The NWS International Activities Office (IAO) administers international agreements with nine countries in support of ten upper air stations as part of the Cooperative Hurricane Upper-Air Stations (CHUAS) network in the Caribbean basin. These observations are extremely important not only to the forecasters of the National Hurricane Center (NHC) but also to each participating Caribbean country in support of its hurricane forecasting activities and to provide data for research.
These stations are located on the Caribbean islands of Bahamas, Barbados, Curaçao (Netherlands Antilles), Dominican Republic, Grand Cayman, Jamaica, San Andres (Columbia), St. Maarten (Netherlands Antilles), Trinidad, and in the Central American country of Belize.
The NWS Maintenance Branch supports the CHUAS network with technical maintenance support, both by telephone consultation and on site, and provides the day-to-day operational supplies of radiosondes and balloons.
These upper-air observations are made by balloon-borne electronic-instrument packages, which are carried aloft to an altitude of nearly 20 miles. Observations are usually made at midnight (Universal Time), although during a portion of the hurricane season, additional observations are made (see table below). Similar observations are made at hundreds of locations around the world as part of the World Meteorological Organization (WMO) Global Upper-Air Network (GUAN).
The birth of the CHUAS network occurred during the late 1950's and early 1960's. At that time, the NWS supported a Polar Operations Project, which installed and operated many upper air stations in Canada, Alaska, the Arctic, and Antarctica. Stations were also established in Mexico, many South and Central American countries, and on several Caribbean Islands.
Formal agreements with the nine Caribbean countries to support the upper-air stations were established during the period 1969 - 1985. In addition to providing equipment, spare parts and expendables, many of the CHUAS stations required an on site U.S. technician for maintenance and administration. These agreements are currently being updated to reflect the current bilateral relationship.
Originally, most of these stations used old World War II-era military-surplus ground-receiving equipment – an SCR 658, which was a radio-direction finder used to track the balloons carrying the radiosondes. The SCR-658 required manual tracking of the balloon’s flight and several highly trained people to calculate the wind and other data. Balloons were filled by hydrogen produced by a variety of high- and low-pressure gas generators. These generators were somewhat dangerous to operate and had environmentally unsound waste products.
During the 1970's, the NWS Overseas Operations Division upgraded many of these stations to surplus U.S. Air Force equipment (the GMD-5 system built by Space Data Division), which provided for automatic tracking of the balloons’ flight. Calculations were still done by manual operations. Electrolytic hydrogen generators, which produce hydrogen by passing electricity through water to separate the hydrogen and oxygen, replaced the older high- and low-pressure chemical generators. In addition, U. S. personnel returned home as the stations’ capacity for self maintenance and administration improved.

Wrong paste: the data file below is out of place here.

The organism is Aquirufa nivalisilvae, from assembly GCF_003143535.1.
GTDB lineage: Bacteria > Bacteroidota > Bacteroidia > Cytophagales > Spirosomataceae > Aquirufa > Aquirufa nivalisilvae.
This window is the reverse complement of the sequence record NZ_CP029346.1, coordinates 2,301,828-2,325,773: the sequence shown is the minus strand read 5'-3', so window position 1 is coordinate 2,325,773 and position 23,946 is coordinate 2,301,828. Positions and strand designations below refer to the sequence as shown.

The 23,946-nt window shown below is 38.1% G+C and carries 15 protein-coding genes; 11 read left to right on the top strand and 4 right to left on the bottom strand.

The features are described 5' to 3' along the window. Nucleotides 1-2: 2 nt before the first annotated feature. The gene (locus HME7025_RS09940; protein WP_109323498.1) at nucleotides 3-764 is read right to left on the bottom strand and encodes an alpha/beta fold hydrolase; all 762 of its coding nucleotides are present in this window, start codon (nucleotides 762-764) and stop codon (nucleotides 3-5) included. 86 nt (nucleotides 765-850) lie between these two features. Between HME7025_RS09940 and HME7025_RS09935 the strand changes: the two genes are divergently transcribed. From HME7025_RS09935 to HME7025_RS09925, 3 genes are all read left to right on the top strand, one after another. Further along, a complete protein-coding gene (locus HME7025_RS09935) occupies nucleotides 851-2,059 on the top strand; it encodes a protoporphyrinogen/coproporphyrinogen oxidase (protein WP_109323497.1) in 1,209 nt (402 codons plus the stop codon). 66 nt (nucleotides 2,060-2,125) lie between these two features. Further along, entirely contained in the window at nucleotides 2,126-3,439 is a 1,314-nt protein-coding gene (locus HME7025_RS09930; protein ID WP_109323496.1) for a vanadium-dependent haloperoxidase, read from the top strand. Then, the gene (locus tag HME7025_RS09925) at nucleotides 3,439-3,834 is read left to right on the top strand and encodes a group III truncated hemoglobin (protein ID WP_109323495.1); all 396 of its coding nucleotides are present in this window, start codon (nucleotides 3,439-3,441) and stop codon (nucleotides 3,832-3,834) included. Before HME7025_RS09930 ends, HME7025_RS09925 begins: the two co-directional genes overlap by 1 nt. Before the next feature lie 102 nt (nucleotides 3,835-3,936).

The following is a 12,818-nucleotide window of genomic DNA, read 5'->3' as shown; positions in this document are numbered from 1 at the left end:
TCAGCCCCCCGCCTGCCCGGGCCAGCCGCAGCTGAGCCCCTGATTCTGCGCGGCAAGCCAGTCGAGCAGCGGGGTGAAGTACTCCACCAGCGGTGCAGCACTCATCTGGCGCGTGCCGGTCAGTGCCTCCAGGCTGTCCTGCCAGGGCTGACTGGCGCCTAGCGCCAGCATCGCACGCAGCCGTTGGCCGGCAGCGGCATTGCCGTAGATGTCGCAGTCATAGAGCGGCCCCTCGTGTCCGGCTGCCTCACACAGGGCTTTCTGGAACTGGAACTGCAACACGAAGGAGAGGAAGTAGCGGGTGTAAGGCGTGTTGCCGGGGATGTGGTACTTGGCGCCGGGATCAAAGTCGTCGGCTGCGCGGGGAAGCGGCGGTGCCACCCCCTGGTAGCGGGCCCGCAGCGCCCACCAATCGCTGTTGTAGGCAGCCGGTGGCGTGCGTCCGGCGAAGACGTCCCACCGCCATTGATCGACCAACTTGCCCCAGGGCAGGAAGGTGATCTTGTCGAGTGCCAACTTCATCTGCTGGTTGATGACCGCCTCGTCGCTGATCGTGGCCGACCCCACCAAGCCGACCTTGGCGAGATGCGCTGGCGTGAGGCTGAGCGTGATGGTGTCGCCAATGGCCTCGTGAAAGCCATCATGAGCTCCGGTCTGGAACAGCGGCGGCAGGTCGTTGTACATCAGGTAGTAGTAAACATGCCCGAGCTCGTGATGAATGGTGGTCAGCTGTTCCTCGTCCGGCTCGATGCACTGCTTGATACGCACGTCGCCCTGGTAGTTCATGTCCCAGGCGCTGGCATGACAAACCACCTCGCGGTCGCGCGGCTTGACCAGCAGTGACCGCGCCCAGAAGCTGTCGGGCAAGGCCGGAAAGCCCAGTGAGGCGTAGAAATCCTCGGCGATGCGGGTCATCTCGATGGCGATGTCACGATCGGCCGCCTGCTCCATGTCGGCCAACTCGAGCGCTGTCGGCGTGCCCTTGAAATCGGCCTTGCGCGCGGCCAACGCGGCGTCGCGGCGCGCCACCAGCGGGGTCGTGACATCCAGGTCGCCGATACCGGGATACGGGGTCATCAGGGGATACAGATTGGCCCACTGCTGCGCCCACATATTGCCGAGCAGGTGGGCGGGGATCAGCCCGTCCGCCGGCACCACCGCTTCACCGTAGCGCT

In the 1980's, the NWS IAO provided computer equipment to perform the majority of the calculations allowing for complete operation by one highly skilled operator. Some ground-receiving equipment was updated to solid-state technology, and all sites were provided with IBM PC’s to do the calculations and message-coding operations. Also, the countries became more self reliant in terms of operational and maintenance responsibilities. All stations were fully manned by local national personnel by the end of the 1980's.
In the early 1990's, the GMD equipment was replaced with modern computer-based tracking equipment using the OMEGA navigation-beacon network for upper-air wind determination. With the demise (September 1997) of the OMEGA navigation network, two of these stations, Jamaica and Bahamas, were converted to use the Loran-C beacon network while the other five stations were replaced with ATIR CV-700 equipment (modern, solid state GMD-like tracking systems).
In the early 2000’s, the day-to-day responsibilities for maintenance and operation of CHUAS were transferred to the NWS Maintenance Branch.
Beginning in 2002, the old Stuart electrolytic hydrogen generators were replaced by more modern proton-exchange systems provided by Proton Energy Systems of Wallingford, CT.
With the development of the Telemetry Receiving System (TRS) system by InterMet for the NWS Radiosonde Replacement System (RRS) program, the decision to upgrade all of the CHUAS stations to the same electronics package as the TRS was made, and the IMS-1500 system was installed at all locations. This was completed in 2003.
Currently, the National Weather Service, through the Maintenance Branch, provides consumables and limited maintenance support to the CHUAS stations.